How often do you re-watch a film? I have always believed that a film’s real impact on you begins to grow/diminish only after you’re done watching it and may take days, weeks, months or years. In fact, that very aspect defines the greatness of a film. Most great films tend to grow on you and have a lasting impact compared to the instant wows that may diminish with time. As cinephiles we’ve all come across a wide variety of films whose impact on you changes with time. This article attempts to critique movies with poor rewatch value. Please note that the numbers do not indicate ranking of the films.
15. A Beautiful Mind (2001)
‘A Beautiful Mind’ chronicles the life of John Nash, a brilliant mathematician, whose life takes a tragic turn when he develops paranoid schizophrenia. On paper, everything about the film is nice and endearing. And it does come off as a well crafted, beautifully acted film on a first watch but its impact on you starts getting eroded in no time and the next time you watch the film, the flaws become way too glaring and its apparent inspirational message seems way too forced and the beguiling melodrama fails to hold up on repeat viewings. The clear lack of vision wrecks the film as it eventually ends up being a forgettable affair.
14. The Theory of Everything (2014)
Don’t get me wrong here. ‘The Theory of Everything’ is, by no means, a bad film on any aspect. It just happens to be one of those films that create an instant wow on its first viewing but fails to have a resounding impact on you. The acting is unquestionably brilliant but the film does not penetrate on to its central character in a way that a great biopic truly demands and instead takes a safer trajectory towards its approach, following the norms of the good old traditional biopic movie-making methods and ends up being just a good film and nothing more.
13. The Reader (2008)
It breaks my heart to have ‘The Reader’ on this list because it’s a film that I found incredibly moving on my first viewing. Kate Winslet is unsurprisingly brilliant here and delivers the performance of a lifetime. But in retrospect, ‘The Reader’ certainly feels like a film that lacks a fierce intensity to it that could have had the power to dig a hole deep in your heart. The film tries to get through you by humanising its central character in a subtly manipulative and deceptive manner without ever opening up spaces to let you into the character, her motivations and her reasons for whoever she is and whatever she did. Repeat viewings further leave you a lot colder and unsatisfying and barring the admirably immersive performance by Kate Winslet and a beautiful ending, nothing else from the film stays with you.
12. Scarface (1983)
Let me get this straight once and for all. ‘Scarface’ is a film I absolutely loathe. And loathe with a passion. But my utter disgust for the film developed over time and was hardly an instant reaction to the film. As much as I hate the film, I have to admit that on a first viewing you can’t help but feel clenched by the film’s plot. It is undeniably entertaining and there are some absolutely nerve-racking moments. But the ridiculousness of it all tends to grown on you a lot longer after you’re done seeing it. A second viewing leaves you infuriated over the mindless, unrealistic depiction of violence and a shockingly over-the-top acting performance by Al Pacino. ‘Scarface’ is the absolute definition of cinematic travesty.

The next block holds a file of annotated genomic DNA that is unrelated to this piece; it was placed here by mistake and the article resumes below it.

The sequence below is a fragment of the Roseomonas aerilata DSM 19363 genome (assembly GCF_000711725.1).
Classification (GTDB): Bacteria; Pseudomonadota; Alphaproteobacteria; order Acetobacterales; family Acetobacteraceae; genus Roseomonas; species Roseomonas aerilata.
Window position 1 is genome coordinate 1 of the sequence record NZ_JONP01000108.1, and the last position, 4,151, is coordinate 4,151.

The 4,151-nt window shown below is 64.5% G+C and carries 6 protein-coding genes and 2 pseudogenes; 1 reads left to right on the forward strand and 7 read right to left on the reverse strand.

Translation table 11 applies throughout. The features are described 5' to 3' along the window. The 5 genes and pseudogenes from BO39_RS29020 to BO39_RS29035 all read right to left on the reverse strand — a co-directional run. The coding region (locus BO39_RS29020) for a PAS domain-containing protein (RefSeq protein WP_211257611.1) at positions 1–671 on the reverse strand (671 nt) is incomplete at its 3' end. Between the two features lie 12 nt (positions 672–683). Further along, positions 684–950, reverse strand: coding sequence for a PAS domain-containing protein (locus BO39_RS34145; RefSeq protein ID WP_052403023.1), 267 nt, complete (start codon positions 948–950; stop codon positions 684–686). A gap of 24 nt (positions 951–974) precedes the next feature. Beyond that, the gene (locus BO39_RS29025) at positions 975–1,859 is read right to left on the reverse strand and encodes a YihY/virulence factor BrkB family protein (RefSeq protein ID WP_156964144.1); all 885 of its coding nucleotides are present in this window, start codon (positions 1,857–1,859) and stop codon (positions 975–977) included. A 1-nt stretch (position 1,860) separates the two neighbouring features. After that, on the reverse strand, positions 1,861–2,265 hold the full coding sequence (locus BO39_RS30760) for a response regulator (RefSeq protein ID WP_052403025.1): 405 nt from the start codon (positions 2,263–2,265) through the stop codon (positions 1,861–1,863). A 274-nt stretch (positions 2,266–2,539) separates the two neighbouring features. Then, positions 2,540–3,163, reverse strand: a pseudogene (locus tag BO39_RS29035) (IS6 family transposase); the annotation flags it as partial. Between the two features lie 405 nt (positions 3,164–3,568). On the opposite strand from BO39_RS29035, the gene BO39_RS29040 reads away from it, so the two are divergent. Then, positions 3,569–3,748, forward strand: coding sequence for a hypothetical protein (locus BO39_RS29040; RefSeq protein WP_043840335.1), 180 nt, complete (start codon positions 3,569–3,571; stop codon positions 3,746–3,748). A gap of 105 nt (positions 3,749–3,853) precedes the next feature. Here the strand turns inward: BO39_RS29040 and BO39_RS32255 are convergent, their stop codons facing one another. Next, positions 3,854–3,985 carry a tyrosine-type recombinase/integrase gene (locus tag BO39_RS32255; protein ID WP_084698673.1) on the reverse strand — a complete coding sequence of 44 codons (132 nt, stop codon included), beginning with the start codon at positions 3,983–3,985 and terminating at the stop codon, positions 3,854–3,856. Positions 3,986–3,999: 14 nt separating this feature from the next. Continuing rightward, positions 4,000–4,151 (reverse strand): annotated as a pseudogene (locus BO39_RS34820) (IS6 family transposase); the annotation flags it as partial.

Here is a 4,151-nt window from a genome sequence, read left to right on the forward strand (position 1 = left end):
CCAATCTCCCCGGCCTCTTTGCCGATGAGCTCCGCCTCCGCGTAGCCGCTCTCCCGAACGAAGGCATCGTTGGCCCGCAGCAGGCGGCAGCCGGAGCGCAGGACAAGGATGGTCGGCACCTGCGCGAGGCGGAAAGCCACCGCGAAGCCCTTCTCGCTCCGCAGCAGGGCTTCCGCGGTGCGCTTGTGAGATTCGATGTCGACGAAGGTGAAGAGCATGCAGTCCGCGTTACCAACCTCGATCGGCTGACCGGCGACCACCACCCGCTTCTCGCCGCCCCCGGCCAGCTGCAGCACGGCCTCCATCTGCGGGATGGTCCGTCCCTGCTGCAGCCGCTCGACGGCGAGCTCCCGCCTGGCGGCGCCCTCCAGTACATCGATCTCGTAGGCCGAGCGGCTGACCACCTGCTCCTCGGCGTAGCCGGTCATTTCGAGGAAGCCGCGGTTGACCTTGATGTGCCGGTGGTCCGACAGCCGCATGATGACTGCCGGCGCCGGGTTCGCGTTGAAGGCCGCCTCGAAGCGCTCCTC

11. The Green Mile (1999)
Frank Darabont’s ‘The Green Mile’ is very similar in terms of the setting, the characters and the message to one of his own earlier works, ‘The Shawshank Redemption’. But the former lacks the power and structural fluidity of the latter as it comes off as a little too melodramatic and manipulative at many places. A second viewing of the film evidently makes these things a lot clearer as the plot-lines begin to feel very contrived, the characters too simple, naive and almost flawless for you to invest yourself in and an ending that blatantly tries to manipulate you into feeling for its characters. ‘The Green Mile’ is a decent feel-good watch that may well be enough to lift your spirits but lets you down as a film when you see it on a different day and in a different mood, perhaps.
10. Life is Beautiful (1997)
Yes, it won the Academy Award for best Foreign Language Film and Best Actor for Roberto Benigni. And I have to admit that it’s a film I enjoyed very much when I first saw it a couple of years back. But the hate surrounding it was getting way too much and I decided to give it another watch. And sadly though, I was very much underwhelmed by it and could finally see what most people disliked about the film. The film is the very definition of emotional manipulation and hardly ever takes itself seriously with an extremely one dimensional character leading the film. Benigni’s blend of comedy with tragedy does not come off as impressive and the film lacks the emotional punch and horror of the greatest holocaust films.
9.Primal Fear (1996)
‘Primal Fear’ doesn’t exactly get worse on repeat viewings but it lacks anything more than whatever it offers to us on a first viewing. The film tells the story of Aaron Stampler, a stuttering, young man suffering from multiple personality disorder and accused of murdering a priest. A big shot lawyer comes to his rescue, takes up the case and clears him off. In the end it is revealed that Aaron had been faking mental illness all along in order to trick his lawyer and get him off the hook. Apart from an explosive performance from Edward Norton, the film hardly ever offers anything on a re-watch. And the more we think of how such a smart, influential lawyer couldn’t get people from Aaron’s past life to speak in public, further the impact of the film diminishes.
8. Scent of a Woman (1992)